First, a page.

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http://dx.doi.org/10.1007/s10741-020-09919-xDOI Listing
http://www.ncbi.nlm.nih.gov/pmc/articles/PMC7181433PMC
May 2020

Sudden death in cardiac sarcoidosis: an analysis of nationwide clinical and cause-of-death registries.

Eur Heart J 2019 10;40(37):3121-3128

Heart and Lung Center, Helsinki University and Helsinki University Hospital, Stenbäckinkatu 9, Helsinki, Finland.

Aims: The present study was done to assess the role of sudden cardiac death (SCD) among the presenting manifestations of and fatalities from cardiac sarcoidosis (CS).

Methods And Results: We analysed altogether 351 cases of CS presenting from year 1998 through 2015 in Finland. There were 262 patients with a clinical diagnosis and treatment of CS, 27 patients with an initial lifetime diagnosis of giant cell myocarditis that was later converted to CS, and 62 cases detected at autopsy and identified by screening >820 000 death certificates from the national cause-of-death registry. The total case series comprised 253 females and 98 males aged on average 52 years at presentation. High-grade atrioventricular block was the most common first sign of CS (n = 147, 42%) followed by heart failure (n = 58, 17%), unexpected fatal (n = 38) or aborted (n = 12) SCD (14%), and sustained ventricular tachycardia (n = 48, 14%). Severe coronary artery disease was found at autopsy concomitant with CS in four of the 38 cases presenting with fatal SCD. Of all deaths recorded till the end of 2015, 64% (n = 54/84) were unexpected SCDs from CS that had either been silent during life or defied all attempts at diagnosis. The Kaplan-Meier estimate (95% CI) of survival from symptom onset was 85% (80-90%) at 5 years and 76% (68-84%) at 10 years.

Conclusion: Together fatal and aborted SCD constitute 14% of the presenting manifestations of CS. Nearly two-thirds of all fatalities from CS are caused by undiagnosed granulomas in the heart.
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http://dx.doi.org/10.1093/eurheartj/ehz428DOI Listing
October 2019

Spontaneous coronary artery dissection in cardiac sarcoidosis.

Oxf Med Case Reports 2019 May 31;2019(5):omz033. Epub 2019 May 31.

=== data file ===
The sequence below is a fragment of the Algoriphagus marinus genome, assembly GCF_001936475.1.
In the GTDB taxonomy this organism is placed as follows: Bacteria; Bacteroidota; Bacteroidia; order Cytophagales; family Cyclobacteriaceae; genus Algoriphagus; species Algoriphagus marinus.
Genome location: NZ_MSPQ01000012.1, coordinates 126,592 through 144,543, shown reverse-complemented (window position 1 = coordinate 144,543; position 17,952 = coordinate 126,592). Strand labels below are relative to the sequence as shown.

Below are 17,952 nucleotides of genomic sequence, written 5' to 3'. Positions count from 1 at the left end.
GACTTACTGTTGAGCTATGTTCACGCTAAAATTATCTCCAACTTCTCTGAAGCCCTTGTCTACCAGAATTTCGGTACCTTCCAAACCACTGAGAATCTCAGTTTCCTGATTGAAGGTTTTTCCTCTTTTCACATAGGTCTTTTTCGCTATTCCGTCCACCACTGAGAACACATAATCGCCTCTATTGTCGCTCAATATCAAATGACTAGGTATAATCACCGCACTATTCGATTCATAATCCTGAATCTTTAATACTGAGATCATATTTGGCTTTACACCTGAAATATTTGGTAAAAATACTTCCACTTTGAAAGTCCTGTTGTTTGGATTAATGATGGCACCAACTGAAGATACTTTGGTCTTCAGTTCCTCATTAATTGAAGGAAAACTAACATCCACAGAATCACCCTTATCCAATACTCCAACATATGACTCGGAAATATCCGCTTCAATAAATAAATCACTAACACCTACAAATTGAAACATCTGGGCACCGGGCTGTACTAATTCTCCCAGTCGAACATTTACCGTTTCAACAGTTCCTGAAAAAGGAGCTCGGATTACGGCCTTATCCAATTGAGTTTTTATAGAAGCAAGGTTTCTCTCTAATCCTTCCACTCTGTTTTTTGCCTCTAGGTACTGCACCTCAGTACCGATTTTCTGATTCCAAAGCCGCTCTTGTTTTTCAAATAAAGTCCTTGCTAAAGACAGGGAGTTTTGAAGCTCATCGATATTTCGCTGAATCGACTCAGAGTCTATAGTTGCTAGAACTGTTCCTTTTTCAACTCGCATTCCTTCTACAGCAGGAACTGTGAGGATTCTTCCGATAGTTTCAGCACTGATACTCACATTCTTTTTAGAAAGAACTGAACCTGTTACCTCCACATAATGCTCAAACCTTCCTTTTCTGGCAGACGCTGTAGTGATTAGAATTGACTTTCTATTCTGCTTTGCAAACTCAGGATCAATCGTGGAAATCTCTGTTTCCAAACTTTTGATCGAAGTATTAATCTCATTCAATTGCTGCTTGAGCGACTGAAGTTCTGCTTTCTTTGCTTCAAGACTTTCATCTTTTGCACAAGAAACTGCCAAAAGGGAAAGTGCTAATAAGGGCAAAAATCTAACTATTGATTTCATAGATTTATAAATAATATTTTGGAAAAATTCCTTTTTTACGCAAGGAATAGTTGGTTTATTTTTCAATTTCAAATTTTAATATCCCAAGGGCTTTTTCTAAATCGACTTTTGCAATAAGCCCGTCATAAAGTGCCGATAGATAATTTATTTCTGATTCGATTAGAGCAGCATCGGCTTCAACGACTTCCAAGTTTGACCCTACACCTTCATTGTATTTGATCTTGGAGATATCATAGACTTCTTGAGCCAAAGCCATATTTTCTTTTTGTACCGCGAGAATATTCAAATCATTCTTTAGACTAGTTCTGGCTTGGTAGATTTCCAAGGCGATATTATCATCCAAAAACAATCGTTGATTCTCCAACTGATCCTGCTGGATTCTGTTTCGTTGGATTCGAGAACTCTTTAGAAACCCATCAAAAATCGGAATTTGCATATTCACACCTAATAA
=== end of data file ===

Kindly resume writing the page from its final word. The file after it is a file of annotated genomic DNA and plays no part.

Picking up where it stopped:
Department of Cardiology, University of Ottawa Heart Institute, Ottawa, ON, Canada.

Cardiac sarcoidosis (CS) is increasingly recognized as a cause of diverse cardiac manifestations. Spontaneous coronary artery dissection (SCAD) has emerged as an important cause of acute coronary syndrome especially among young females. The prevalence of sarcoidosis in the causal spectrum of SCAD has not been described before but sarcoidosis is cited as a potential yet rare cause of SCAD. We aimed to examine the frequency and characteristics of SCAD in CS. Searching two prospective CS registries with 481 CS patients, we found only one case of manifest SCAD. She is a 61-year-old female previously diagnosed with endomyocardial biopsy confirmed CS. She presented with chest pain and elevated troponin. Coronary angiogram revealed two-vessel SCAD. Fluorodeoxyglucose positron emission tomography scan showed likely reactivation of CS. The patient was treated with dual antiplatelet therapy and immunosuppression. Repeat angiogram showed complete resolution of the coronary lesions.
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http://dx.doi.org/10.1093/omcr/omz033DOI Listing
http://www.ncbi.nlm.nih.gov/pmc/articles/PMC6544419PMC
May 2019

Long-Term Outcome in Probable Versus Absolute Cardiac Sarcoidosis.

Am J Cardiol 2019 02 24;123(4):674-678. Epub 2018 Nov 24.

Division of Cardiology, Heart and Lung Center, Helsinki University Central Hospital, and University of Helsinki, Helsinki, Finland.

Suspicion of cardiac sarcoidosis (CS) arises when a patient has clinical cardiac manifestations and findings on cardiac imaging suggestive of inflammatory cardiomyopathy with or without history of extracardiac sarcoidosis. The additional requirement for diagnosis is proof of sarcoidosis histology. Endomyocardial biopsy (EMB) showing granulomatous inflammation in absence of other explanations confirms an absolute diagnosis of CS while similar histology in an extracardiac biopsy gives a probable diagnosis of CS. Our aim was to study the equivalence of probable to absolute CS in terms of patients' characteristics and outcome. We reviewed the available clinical information, diagnostic procedures, details of treatment and event-free survival of 149 consecutive patients (103 women, mean age 50 y) diagnosed with CS at our institution. The diagnosis was absolute in 68 patients and probable in 81 patients. There was no difference in age or sex distribution between the diagnostic subgroups but left ventricular dysfunction on echocardiography (ejection fraction <50%) was more common in absolute CS (60% vs 36%, p = 0.003) as was abnormal myocardial late gadolinium enhancement on magnetic resonance imaging (96% vs 78%, p = 0.006). Over a median of 54 months of follow-up, 19 of 68 patients with absolute CS versus 15 of 81 with probable CS either died, suffered an aborted sudden cardiac death or underwent cardiac transplantation (log rank p = 0.334). In conclusion, in terms of prognosis, clinical diagnosis of CS supported by extracardiac histology is equivalent to diagnosis confirmed by myocardial histology. No distinction should be made between probable and absolute CS as regards treatment and follow-up.
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http://dx.doi.org/10.1016/j.amjcard.2018.11.007DOI Listing
February 2019

Outcome of Cardiac Sarcoidosis Presenting With High-Grade Atrioventricular Block.

Circ Arrhythm Electrophysiol 2018 08;11(8):e006145

Heart and Lung Center (H.-K.N., J.L., K.E., R.K., P.S., M.K.).